Funnel web spider venom produces spontaneous action potentials in nerve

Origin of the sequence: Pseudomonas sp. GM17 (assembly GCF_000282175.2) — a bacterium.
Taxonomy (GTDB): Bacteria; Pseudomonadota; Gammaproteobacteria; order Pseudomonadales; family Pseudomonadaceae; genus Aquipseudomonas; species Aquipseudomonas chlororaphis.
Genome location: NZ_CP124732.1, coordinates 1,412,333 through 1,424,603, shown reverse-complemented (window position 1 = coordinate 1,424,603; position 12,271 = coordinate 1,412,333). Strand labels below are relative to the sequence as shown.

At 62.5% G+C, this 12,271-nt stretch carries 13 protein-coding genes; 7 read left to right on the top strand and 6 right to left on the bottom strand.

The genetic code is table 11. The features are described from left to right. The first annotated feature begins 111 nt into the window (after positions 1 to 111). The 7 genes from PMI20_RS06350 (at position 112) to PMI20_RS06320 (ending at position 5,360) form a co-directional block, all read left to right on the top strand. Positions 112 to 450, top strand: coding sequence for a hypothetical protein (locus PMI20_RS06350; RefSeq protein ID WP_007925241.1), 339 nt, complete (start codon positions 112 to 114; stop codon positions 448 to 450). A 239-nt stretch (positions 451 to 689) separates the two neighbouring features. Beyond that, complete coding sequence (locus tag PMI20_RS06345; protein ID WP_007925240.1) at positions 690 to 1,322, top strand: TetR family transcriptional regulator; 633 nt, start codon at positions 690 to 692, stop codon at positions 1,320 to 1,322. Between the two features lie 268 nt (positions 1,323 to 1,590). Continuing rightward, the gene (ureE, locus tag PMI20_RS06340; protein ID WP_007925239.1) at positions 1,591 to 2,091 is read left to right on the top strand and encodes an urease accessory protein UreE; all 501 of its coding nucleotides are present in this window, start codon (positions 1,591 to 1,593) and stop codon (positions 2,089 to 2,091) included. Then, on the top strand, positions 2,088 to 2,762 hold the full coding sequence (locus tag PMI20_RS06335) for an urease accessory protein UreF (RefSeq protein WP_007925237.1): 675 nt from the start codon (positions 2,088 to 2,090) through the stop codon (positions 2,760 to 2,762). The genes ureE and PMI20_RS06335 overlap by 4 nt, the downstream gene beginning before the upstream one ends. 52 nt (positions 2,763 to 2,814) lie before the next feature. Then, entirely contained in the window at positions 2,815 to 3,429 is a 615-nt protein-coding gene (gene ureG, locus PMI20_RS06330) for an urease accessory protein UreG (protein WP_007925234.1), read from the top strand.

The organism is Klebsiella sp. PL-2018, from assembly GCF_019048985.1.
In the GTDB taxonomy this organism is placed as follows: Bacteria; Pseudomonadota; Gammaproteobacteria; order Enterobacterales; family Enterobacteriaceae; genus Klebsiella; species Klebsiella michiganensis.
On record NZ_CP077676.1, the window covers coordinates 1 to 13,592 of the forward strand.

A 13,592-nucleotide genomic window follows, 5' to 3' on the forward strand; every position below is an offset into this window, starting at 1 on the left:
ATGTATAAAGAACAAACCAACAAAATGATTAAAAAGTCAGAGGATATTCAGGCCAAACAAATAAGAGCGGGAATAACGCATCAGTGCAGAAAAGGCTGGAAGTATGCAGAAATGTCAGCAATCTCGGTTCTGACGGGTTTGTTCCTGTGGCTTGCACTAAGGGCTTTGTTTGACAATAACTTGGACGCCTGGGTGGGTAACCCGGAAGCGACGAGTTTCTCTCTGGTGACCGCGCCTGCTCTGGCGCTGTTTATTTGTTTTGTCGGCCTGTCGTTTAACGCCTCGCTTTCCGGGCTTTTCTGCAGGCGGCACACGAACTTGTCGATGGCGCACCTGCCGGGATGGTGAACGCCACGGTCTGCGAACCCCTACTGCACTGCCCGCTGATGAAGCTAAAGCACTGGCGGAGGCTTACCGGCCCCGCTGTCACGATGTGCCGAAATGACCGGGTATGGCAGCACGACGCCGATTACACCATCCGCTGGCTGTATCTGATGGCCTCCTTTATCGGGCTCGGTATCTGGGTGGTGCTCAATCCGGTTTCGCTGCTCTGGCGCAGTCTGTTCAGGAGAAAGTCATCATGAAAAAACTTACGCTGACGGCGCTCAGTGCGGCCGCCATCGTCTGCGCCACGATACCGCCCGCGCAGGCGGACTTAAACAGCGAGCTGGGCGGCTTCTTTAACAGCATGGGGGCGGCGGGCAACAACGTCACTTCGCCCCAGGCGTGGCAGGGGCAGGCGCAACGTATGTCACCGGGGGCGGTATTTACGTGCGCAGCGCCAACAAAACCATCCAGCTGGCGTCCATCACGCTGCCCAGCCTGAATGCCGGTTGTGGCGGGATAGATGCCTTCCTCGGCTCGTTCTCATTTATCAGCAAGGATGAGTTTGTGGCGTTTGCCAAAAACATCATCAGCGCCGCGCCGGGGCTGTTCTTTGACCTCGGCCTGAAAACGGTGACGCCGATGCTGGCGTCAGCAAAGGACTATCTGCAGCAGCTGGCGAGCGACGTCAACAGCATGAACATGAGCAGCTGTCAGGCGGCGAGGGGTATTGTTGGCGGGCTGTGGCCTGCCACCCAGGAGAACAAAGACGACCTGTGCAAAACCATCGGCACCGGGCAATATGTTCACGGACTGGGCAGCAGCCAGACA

Venom from the lethal Australian spider, Atrax robustus, causes fasciculation of muscles in vivo and in isolated diaphragms in mice. Spontaneous end-plate potentials were recorded in muscle fibres exposed to the venom and associated spontaneous electrical activity could also be recorded from the phrenic nerve. It was proposed that the venom produces muscle fasciculation by causing abnormal, spontaneous, repetitive firing of motor nerves. The mechanism of this action was investigated in aplysia neurones. The venom produced abnormal, spontaneous, repetitive inward currents in voltage clamped neurones and changed the current-voltage characteristics of the surface membrane. It is suggested that the basic mode of action of Funnel-web venom is to change the electrical field in nerve membrane.